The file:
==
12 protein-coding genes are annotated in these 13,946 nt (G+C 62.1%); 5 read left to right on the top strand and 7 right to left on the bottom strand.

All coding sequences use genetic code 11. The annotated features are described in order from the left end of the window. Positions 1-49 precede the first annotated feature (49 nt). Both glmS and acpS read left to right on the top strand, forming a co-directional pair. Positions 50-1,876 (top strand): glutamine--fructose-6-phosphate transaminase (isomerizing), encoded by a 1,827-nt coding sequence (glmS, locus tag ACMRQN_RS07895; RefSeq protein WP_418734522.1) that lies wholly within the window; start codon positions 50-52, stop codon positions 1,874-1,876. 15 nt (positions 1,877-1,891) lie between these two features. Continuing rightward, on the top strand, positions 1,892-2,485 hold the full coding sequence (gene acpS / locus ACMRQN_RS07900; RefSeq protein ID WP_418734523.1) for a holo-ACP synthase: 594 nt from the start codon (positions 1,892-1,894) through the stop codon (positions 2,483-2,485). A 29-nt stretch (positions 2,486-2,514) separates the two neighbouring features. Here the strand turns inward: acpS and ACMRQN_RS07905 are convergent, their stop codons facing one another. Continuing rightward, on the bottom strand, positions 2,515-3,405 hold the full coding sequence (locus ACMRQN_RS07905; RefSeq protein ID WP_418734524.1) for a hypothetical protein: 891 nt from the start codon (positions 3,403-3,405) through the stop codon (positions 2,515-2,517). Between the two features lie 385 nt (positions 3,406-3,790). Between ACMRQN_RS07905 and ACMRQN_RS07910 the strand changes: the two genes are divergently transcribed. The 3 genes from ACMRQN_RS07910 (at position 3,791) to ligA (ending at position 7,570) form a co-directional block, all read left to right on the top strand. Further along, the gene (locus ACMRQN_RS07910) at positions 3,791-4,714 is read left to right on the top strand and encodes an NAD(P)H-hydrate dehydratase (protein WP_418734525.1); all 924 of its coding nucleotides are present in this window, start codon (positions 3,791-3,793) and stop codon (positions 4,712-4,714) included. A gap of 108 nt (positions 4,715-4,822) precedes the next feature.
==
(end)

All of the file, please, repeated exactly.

12 protein-coding genes are annotated in these 13,946 nt (G+C 62.1%); 5 read left to right on the top strand and 7 right to left on the bottom strand.

All coding sequences use genetic code 11. The annotated features are described in order from the left end of the window. Positions 1-49 precede the first annotated feature (49 nt). Both glmS and acpS read left to right on the top strand, forming a co-directional pair. Positions 50-1,876 (top strand): glutamine--fructose-6-phosphate transaminase (isomerizing), encoded by a 1,827-nt coding sequence (glmS, locus tag ACMRQN_RS07895; RefSeq protein WP_418734522.1) that lies wholly within the window; start codon positions 50-52, stop codon positions 1,874-1,876. 15 nt (positions 1,877-1,891) lie between these two features. Continuing rightward, on the top strand, positions 1,892-2,485 hold the full coding sequence (gene acpS / locus ACMRQN_RS07900; RefSeq protein ID WP_418734523.1) for a holo-ACP synthase: 594 nt from the start codon (positions 1,892-1,894) through the stop codon (positions 2,483-2,485). A 29-nt stretch (positions 2,486-2,514) separates the two neighbouring features. Here the strand turns inward: acpS and ACMRQN_RS07905 are convergent, their stop codons facing one another. Continuing rightward, on the bottom strand, positions 2,515-3,405 hold the full coding sequence (locus ACMRQN_RS07905; RefSeq protein ID WP_418734524.1) for a hypothetical protein: 891 nt from the start codon (positions 3,403-3,405) through the stop codon (positions 2,515-2,517). Between the two features lie 385 nt (positions 3,406-3,790). Between ACMRQN_RS07905 and ACMRQN_RS07910 the strand changes: the two genes are divergently transcribed. The 3 genes from ACMRQN_RS07910 (at position 3,791) to ligA (ending at position 7,570) form a co-directional block, all read left to right on the top strand. Further along, the gene (locus ACMRQN_RS07910) at positions 3,791-4,714 is read left to right on the top strand and encodes an NAD(P)H-hydrate dehydratase (protein WP_418734525.1); all 924 of its coding nucleotides are present in this window, start codon (positions 3,791-3,793) and stop codon (positions 4,712-4,714) included. A gap of 108 nt (positions 4,715-4,822) precedes the next feature.